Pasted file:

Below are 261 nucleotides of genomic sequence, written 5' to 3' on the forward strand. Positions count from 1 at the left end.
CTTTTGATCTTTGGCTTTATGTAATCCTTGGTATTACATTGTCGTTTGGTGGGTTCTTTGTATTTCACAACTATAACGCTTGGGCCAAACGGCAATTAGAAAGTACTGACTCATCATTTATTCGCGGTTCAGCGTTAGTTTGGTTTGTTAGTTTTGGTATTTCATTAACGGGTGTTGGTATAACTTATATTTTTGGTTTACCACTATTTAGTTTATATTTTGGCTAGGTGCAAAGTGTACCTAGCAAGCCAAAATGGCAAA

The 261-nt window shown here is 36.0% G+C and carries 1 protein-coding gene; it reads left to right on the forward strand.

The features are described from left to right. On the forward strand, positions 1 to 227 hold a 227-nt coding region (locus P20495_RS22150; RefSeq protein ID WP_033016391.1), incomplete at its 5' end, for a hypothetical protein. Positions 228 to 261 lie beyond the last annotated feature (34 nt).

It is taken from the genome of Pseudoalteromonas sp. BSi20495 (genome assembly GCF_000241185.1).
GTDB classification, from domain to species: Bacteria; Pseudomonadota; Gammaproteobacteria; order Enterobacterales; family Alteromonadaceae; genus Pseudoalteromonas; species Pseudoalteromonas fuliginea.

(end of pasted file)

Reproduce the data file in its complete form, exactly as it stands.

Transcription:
Below are 261 nucleotides of genomic sequence, written 5' to 3' on the forward strand. Positions count from 1 at the left end.
CTTTTGATCTTTGGCTTTATGTAATCCTTGGTATTACATTGTCGTTTGGTGGGTTCTTTGTATTTCACAACTATAACGCTTGGGCCAAACGGCAATTAGAAAGTACTGACTCATCATTTATTCGCGGTTCAGCGTTAGTTTGGTTTGTTAGTTTTGGTATTTCATTAACGGGTGTTGGTATAACTTATATTTTTGGTTTACCACTATTTAGTTTATATTTTGGCTAGGTGCAAAGTGTACCTAGCAAGCCAAAATGGCAAA

The 261-nt window shown here is 36.0% G+C and carries 1 protein-coding gene; it reads left to right on the forward strand.

The features are described from left to right. On the forward strand, positions 1 to 227 hold a 227-nt coding region (locus P20495_RS22150; RefSeq protein ID WP_033016391.1), incomplete at its 5' end, for a hypothetical protein. Positions 228 to 261 lie beyond the last annotated feature (34 nt).

It is taken from the genome of Pseudoalteromonas sp. BSi20495 (genome assembly GCF_000241185.1).
GTDB classification, from domain to species: Bacteria; Pseudomonadota; Gammaproteobacteria; order Enterobacterales; family Alteromonadaceae; genus Pseudoalteromonas; species Pseudoalteromonas fuliginea.